Henry VIII thought his fifth wife, Katherine Howard, was perfect. Katherine Howard was a woman with a past when she came to court in 1539, as a maid-of-honour.
Katherine’s uncle, the Duke of Norfolk, used his influence to find a place for her in anticipation of the King’s marriage to Anne of Cleves.
Henry was repelled by his fourth wife. He sought a divorce when he became smitten with Katherine, a pretty vivacious but frivolous girl in her late teens. Katherine’s relatives, the powerful Howard family, vouched “for her pure and honest condition” and actively encouraged the relationship.
Queen of England
Henry married Katherine at Oatlands on 28 July 1540 amidst rumours she was already pregnant. He showered his young bride with lavish gifts. (He wasn’t this extravagant with his previous wives!) Katherine was not crowned as Henry was short of funds.
Katherine revelled in her new-found importance and what seemed like unlimited wealth. Life at Court became a lengthy honeymoon as Henry felt young again. Kingship was put on hold and foreign policy was stalled.
Henry was becoming more melancholy irascible with age, especially when he suffered bouts of fever and painful swelling in his lower legs. He was also grossly overweight and he was unable to take exercise. Katherine often played nursemaid.
Henry took Katherine on his Northern Progress on 30 July 1541, after Henry’s leg improved. Henry aimed to inspire loyalty and prevent further revolts, especially after the Countess of Salisbury’s shocking death. Katherine was in high spirits from the people’s approval.
Courtiers noticed mysterious comings and goings from the Queen’s apartments.
Archbishop Thomas Cramner was given the unpleasant task of informing the King after revelations from John Lascelles, and his sister Mary Hall, a former serving woman in the Duchess’ household, about Katherine’s past indiscretions.
Henry believed the allegations were false and insisted upon an investigation in secrecy to clear Katherine’s name.
Katherine was raised in genteel poverty despite her illustrious heritage. She, like her cousin Anne Boleyn, traced her royal descent from Edward I. (Her father and Anne’s mother were brother and sister.)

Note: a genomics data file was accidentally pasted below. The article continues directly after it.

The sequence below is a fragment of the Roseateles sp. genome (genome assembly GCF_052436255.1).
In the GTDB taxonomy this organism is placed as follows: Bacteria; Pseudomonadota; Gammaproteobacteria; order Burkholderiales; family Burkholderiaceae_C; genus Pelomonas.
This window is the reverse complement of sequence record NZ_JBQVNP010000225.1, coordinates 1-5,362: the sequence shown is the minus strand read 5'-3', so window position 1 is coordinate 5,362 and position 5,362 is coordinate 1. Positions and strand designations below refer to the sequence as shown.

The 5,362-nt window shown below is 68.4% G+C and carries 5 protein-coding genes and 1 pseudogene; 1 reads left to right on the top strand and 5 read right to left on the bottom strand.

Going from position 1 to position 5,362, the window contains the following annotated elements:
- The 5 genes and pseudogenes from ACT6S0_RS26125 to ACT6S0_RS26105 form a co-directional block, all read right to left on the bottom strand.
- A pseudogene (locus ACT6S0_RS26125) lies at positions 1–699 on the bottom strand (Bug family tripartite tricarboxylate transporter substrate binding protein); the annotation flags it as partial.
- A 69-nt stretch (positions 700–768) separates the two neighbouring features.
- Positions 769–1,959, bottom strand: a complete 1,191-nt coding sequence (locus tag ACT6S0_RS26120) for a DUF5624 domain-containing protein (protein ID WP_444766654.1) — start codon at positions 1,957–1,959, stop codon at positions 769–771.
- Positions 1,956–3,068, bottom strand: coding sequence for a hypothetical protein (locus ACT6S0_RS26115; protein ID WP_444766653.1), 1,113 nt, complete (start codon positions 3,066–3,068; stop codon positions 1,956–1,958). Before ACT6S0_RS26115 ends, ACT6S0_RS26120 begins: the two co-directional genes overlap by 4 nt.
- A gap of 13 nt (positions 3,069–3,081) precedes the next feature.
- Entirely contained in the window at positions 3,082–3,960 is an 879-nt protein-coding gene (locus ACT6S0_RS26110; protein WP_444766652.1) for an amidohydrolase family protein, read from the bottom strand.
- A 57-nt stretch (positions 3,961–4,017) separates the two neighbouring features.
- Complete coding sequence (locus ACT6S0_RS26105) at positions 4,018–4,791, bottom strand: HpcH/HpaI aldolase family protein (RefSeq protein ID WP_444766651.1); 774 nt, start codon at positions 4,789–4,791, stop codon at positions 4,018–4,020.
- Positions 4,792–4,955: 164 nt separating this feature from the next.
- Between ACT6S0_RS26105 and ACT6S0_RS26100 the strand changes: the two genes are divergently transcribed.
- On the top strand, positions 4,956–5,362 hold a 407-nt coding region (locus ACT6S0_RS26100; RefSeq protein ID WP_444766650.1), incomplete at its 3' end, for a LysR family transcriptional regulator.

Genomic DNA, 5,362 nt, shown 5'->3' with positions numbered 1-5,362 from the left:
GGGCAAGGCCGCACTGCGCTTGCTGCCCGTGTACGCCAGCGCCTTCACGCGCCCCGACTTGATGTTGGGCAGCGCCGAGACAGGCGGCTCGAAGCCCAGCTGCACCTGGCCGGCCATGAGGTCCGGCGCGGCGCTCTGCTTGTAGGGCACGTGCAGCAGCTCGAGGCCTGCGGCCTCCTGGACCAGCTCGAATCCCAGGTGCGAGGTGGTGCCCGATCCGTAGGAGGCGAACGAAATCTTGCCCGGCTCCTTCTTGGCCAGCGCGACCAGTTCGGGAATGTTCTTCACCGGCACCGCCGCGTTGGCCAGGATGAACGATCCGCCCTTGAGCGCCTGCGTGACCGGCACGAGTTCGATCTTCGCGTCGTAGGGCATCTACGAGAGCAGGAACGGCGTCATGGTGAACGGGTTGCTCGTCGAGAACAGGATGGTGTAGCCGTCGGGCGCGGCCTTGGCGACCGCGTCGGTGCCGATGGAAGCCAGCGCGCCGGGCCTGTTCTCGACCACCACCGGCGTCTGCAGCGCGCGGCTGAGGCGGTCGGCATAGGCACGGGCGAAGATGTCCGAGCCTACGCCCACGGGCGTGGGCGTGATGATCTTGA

She was taken into her step-grandmother Agnes Duchess of Norfolk’s household at Horsham to learn obedience, good manners, social graces, reading, writing, music, singing and household management. However, the Duchess failed in her duty of care for Katherine’s moral welfare.
Pre-marital sex was a sin, but not a criminal offence.
Katherine’s affairs with her music master Henry Manox and Francis Dereham, a retainer in the Duchess’ household, were an open secret. Manox left an anonymous note warning the Duchess of Katherine’s behaviour with Derehem. Apart from beatings and harsh reprimands, the Duchess and other senior household members failed to take her behaviour very seriously.
Her past was conveniently forgotten, especially when her girlhood friends and ex-boyfriend were given important posts. Derehem was appointed Private Secretary but he was an unsuitable choice with his fiery temper, over-familiarity with the Queen and brawling with others.
Further questioning revealed Katherine’s affair with Thomas Culpepper, with her lady-in-waiting Lady Rochford acting as a go-between.
Henry acted quickly after his initial shock at the findings. Members of the Duchess’s household were arrested for concealing their knowledge of Katherine’s behaviour. They were eventually released, but Dereham and Culpepper were executed.
An Act of Attainder was passed in 1542 declared it was treason for an “unchaste woman” to marry the King without revealing her past beforehand.
Katherine never confessed to adultery but she lied about her past relationship with Derehem. She was executed with Lady Rochford on 13 February 1542 at the Tower of London. Katherine is buried in the Chapel of St Peter-ad-Vincula.
Fraser, Antonia, The Six Wives of Henry VIII, Weidenfeld & Nicholson, London, 1992 (Seventh Impression 1993)
Lacey, Robert, The Life and Times of Henry VIII, Weidenfeld and Nicolson, London, 1972 (Reprinted and reissued 1992)
Plowden, Alison, Tudor Women: Queens & Commoners, Sutton Publishing, Stroud, 2002 (Reprinted 2007)
Somerset, Anne, Ladies In Waiting, Castle Books, Edison NJ, 2004
Starkey, David, Six Wives The Queens of Henry VIII, Vintage [Random House], London, 2004
Weir, Alison, Britain’s Royal Families: The Complete Genealogy, Vintage Books, London, 2008
Weir, Alison, Henry VIII King and Court, Jonathan Cape, London, 2001
Weir, Alison, The Six Wives of Henry VIII, Pimlico, London, 1991 (Reprinted 1992)
© 2009 Carolyn M Cash
This article was originally published by Suite 101 on 16 May 2009.